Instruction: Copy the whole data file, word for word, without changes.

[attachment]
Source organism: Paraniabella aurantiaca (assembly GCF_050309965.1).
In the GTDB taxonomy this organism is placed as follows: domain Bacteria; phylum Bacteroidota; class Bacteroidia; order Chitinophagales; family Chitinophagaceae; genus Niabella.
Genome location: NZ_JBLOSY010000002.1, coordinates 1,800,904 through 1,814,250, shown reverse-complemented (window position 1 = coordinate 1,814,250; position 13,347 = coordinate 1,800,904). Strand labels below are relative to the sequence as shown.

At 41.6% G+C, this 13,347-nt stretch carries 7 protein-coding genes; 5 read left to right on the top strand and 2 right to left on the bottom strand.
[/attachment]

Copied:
Source organism: Paraniabella aurantiaca (assembly GCF_050309965.1).
In the GTDB taxonomy this organism is placed as follows: domain Bacteria; phylum Bacteroidota; class Bacteroidia; order Chitinophagales; family Chitinophagaceae; genus Niabella.
Genome location: NZ_JBLOSY010000002.1, coordinates 1,800,904 through 1,814,250, shown reverse-complemented (window position 1 = coordinate 1,814,250; position 13,347 = coordinate 1,800,904). Strand labels below are relative to the sequence as shown.

At 41.6% G+C, this 13,347-nt stretch carries 7 protein-coding genes; 5 read left to right on the top strand and 2 right to left on the bottom strand.